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Direct to PCB InkJet Resist Printing

Epson Stylus C84 by Stefen Trethan

Stripping down

First all plastic is removed around the C84 that is not required for printing. This is the side caps, the main body, and some smaller loose bits. At this point the printer will still print normally.


make sure the printer is in good working order, and the parking station is clean. With all used C84s you will find a badly clogged parking station/vacuum mechanism that MUST be cleaned. See:

Do a nozzle check to make sure the head is working on all nozzles. I opted to disable the vacuum mechanism by removing the small gear on the rough transport roller and instead manually provide vacuum with a syringe. You can leave the pump engaged if you do not mind unnecessary cleaning.

This is also the best point to install spongeless cartridges^ with auto-reset chips^ and test them on paper. Fill yellow MISPRO ink in the black cart (you may also use the yellow cart; the C84 can not tell which cart is where as long as all are present). Add a few drops of black MISPRO ink for better visibility.

Volkan says: "You need to use MIS PRO yellow or magenta; both are working but yellow is the best etch resistant. I use yellow (in cyan and yellow cartridges), magenta (of course in magenta cartridge) as a media glossy photo and as a printing color 'color black' {which mixes the colors to make black, using all the cartridges, and reducing issues with a single clogged nozzle}. "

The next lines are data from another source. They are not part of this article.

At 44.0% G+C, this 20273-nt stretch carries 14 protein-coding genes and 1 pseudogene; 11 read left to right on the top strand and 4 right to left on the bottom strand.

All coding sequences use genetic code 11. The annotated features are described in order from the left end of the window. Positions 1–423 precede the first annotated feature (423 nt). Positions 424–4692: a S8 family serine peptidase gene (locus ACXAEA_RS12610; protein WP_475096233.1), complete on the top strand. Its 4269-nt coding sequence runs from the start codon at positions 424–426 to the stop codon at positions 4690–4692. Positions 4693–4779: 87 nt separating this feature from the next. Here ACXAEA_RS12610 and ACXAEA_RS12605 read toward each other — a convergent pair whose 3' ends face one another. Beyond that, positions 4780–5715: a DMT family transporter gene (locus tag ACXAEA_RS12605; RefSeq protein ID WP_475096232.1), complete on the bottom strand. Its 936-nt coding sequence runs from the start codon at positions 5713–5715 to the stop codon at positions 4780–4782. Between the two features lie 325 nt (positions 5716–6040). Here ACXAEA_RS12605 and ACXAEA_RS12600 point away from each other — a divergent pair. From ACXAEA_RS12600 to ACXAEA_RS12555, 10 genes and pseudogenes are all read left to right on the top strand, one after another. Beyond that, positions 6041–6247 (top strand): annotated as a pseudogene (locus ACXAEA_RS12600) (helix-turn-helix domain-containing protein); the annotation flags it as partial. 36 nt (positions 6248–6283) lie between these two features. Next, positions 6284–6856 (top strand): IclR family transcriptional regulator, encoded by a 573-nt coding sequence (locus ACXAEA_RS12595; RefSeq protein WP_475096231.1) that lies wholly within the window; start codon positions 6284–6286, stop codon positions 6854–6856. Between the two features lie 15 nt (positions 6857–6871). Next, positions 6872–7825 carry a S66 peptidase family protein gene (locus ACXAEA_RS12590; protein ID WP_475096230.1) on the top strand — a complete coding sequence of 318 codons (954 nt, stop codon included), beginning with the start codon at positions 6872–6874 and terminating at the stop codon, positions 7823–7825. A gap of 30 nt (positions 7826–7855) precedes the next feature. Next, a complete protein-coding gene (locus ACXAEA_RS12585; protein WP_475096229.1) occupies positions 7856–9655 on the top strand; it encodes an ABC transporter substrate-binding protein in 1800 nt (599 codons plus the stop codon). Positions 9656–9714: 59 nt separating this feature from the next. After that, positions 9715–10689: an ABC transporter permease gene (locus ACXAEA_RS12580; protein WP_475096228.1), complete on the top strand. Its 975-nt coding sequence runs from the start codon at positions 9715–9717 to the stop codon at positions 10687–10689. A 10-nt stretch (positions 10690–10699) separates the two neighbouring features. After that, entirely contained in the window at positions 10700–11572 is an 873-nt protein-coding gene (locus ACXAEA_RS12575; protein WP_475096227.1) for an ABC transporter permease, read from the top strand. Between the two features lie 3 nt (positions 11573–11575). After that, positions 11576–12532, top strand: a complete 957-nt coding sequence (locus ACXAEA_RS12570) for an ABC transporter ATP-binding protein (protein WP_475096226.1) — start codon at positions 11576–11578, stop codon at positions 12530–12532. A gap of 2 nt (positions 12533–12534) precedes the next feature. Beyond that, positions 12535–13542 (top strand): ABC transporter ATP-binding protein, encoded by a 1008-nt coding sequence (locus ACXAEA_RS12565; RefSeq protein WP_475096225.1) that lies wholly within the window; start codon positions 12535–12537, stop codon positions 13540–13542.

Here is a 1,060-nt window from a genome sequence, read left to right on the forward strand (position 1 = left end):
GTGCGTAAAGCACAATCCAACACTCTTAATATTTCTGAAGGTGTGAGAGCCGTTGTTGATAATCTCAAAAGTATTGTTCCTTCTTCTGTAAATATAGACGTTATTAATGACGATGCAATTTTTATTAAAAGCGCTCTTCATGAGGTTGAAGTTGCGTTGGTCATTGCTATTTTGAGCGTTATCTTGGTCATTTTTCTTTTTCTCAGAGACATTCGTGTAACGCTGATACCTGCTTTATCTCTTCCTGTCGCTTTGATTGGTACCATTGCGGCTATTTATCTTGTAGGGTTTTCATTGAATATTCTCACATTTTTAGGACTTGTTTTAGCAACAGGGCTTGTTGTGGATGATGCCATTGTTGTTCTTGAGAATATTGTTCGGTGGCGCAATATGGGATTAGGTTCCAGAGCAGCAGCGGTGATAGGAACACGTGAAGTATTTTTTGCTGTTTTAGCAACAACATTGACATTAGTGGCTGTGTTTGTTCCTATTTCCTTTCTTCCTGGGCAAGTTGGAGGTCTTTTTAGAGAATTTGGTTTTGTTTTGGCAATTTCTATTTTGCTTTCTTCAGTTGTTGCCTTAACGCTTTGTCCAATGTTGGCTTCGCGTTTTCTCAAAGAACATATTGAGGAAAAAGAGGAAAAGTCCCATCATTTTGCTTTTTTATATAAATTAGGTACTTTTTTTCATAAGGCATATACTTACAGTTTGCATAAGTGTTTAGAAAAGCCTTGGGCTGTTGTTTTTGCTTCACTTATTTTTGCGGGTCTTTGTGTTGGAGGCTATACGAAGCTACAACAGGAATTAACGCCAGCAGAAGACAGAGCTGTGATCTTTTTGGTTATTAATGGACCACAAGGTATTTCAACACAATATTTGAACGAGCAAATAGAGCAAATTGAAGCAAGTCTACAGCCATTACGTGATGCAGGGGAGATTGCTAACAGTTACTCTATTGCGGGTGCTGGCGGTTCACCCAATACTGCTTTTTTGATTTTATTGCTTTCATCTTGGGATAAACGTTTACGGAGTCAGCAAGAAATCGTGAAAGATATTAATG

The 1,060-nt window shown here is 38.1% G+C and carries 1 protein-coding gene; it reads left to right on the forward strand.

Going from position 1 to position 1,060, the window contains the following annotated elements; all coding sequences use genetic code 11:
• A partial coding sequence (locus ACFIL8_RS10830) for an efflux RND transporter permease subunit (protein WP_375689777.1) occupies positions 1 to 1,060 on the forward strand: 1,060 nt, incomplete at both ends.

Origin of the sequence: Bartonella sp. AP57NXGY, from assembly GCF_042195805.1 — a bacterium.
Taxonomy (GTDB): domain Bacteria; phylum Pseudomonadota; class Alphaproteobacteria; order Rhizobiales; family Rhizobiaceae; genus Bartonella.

Rear Paper path

The paper feeder is removed from the back, taking out the optical paper sensor.

This sensor is glued to the side of the paper slot (in the metal chassis), so that the material passing through here will activate it.

Front Paper Path

Remove the pizza wheels from the output. You may also remove the black plastic paper guide and that ink sponge at the front. Rip out the whole spiel, you only need to keep that greased sheetmetal rail where the head rides on. It is easier to leave the shaft with the rubber output rollers in place since it carries a pulley for the belt. It has no further function and you could remove it if you tension the belt some other way. Now a flat sheet will pass through the printer.

Central Transport Roller

Remove the middle pressure roller assy. Now a small PCB will fit through the middle. If you cut it in half and replace the outer pressure rollers with the half sections you get even larger PCBs through. You must hold the springs up with something like a strip of metal or PCB to make up for the cut-away half. If one needs full with even narrower wheels could be attached at the very outside, but usually it will not be needed. If you go for a rail under the carrier for 2-sided PCB alignment you need to take out the rough transport roller and grind it down in the middle to allow this rail to pass. Works well with a bench grinder. Don't grind it too thin you need some strength.

Head Height